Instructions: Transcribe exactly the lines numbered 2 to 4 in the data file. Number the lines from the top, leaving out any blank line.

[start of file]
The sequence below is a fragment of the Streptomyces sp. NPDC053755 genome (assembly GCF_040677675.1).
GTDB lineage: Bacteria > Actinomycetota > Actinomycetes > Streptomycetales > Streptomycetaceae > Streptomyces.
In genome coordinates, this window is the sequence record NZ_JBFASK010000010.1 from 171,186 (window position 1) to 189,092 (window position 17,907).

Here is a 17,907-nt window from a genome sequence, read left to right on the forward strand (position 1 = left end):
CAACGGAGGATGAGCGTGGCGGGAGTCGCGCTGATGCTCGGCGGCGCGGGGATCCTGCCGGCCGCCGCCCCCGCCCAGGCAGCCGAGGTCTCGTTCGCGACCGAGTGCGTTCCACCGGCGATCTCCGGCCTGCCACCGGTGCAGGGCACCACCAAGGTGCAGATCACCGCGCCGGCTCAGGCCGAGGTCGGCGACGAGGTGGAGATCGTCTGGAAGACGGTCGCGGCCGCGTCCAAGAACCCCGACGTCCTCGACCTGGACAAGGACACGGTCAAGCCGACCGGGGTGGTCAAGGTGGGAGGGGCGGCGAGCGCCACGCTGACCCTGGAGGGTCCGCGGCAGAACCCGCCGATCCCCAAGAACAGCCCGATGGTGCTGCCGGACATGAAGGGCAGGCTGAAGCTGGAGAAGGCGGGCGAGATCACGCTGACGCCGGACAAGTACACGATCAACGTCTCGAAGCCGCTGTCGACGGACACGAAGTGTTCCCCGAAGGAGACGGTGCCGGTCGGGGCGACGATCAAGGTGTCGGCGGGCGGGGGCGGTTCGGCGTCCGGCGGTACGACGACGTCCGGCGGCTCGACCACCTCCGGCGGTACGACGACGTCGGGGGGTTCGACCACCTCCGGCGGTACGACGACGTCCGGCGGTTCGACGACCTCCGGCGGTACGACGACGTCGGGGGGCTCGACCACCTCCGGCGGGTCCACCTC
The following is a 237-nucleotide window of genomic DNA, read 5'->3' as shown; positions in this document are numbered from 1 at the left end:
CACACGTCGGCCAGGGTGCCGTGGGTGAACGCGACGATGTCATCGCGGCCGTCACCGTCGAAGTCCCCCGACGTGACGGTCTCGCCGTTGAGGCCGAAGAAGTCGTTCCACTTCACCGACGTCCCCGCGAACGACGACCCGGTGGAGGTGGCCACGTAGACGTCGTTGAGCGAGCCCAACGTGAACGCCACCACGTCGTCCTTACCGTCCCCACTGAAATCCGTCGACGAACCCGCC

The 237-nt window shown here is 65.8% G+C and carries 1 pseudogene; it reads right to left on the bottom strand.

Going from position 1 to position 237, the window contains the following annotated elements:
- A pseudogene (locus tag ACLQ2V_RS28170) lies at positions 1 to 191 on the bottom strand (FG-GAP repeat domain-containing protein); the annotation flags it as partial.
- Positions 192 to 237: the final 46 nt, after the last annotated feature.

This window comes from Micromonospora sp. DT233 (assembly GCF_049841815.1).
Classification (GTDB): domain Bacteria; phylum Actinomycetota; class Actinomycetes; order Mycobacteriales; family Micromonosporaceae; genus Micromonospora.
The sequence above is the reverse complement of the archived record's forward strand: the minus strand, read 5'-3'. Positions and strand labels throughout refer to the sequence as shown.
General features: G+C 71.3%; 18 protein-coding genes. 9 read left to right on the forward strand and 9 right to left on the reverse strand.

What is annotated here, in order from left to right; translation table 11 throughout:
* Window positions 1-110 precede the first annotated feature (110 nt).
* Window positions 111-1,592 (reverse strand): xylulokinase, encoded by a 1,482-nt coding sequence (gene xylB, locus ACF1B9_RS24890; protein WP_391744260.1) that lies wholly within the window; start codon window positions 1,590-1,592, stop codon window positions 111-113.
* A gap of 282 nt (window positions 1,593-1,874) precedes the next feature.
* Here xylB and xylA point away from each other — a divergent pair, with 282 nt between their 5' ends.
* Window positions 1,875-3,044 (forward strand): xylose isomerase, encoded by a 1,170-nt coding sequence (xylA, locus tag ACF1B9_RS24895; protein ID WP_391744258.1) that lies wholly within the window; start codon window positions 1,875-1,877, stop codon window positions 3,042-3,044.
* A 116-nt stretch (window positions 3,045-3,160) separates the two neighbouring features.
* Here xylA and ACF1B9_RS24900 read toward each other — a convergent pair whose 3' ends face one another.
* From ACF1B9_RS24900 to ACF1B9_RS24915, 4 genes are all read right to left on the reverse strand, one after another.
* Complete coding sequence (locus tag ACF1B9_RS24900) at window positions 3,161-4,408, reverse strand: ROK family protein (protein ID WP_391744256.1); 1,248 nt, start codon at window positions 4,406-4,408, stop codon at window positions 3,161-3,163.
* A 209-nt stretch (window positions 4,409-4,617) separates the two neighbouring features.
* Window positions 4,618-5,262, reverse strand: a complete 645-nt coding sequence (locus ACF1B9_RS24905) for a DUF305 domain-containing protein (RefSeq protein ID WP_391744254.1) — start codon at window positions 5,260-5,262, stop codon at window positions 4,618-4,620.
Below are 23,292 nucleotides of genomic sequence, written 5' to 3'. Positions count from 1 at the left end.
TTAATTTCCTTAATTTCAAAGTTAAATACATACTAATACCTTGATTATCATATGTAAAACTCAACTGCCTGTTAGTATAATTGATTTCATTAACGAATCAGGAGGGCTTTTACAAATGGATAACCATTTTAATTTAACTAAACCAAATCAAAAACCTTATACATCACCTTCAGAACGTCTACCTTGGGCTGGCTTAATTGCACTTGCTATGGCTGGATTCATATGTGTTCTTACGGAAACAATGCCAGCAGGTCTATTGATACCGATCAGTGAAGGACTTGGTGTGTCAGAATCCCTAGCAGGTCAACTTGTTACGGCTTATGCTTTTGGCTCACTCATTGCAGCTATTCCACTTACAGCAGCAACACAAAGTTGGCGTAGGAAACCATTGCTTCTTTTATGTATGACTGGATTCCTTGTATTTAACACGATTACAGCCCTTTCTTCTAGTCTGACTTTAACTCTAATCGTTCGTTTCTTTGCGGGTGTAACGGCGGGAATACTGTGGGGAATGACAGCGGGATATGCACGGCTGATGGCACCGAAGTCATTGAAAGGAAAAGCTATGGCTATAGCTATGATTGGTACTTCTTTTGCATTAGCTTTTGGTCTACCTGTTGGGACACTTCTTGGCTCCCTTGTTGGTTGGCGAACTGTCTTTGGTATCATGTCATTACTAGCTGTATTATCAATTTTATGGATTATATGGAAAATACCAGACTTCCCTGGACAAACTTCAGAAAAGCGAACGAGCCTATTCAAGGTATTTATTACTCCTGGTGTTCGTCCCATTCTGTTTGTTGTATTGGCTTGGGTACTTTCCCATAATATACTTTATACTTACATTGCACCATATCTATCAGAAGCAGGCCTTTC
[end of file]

GTDB lineage: Bacteria > Actinomycetota > Actinomycetes > Streptomycetales > Streptomycetaceae > Streptomyces.
In genome coordinates, this window is the sequence record NZ_JBFASK010000010.1 from 171,186 (window position 1) to 189,092 (window position 17,907).

Here is a 17,907-nt window from a genome sequence, read left to right on the forward strand (position 1 = left end):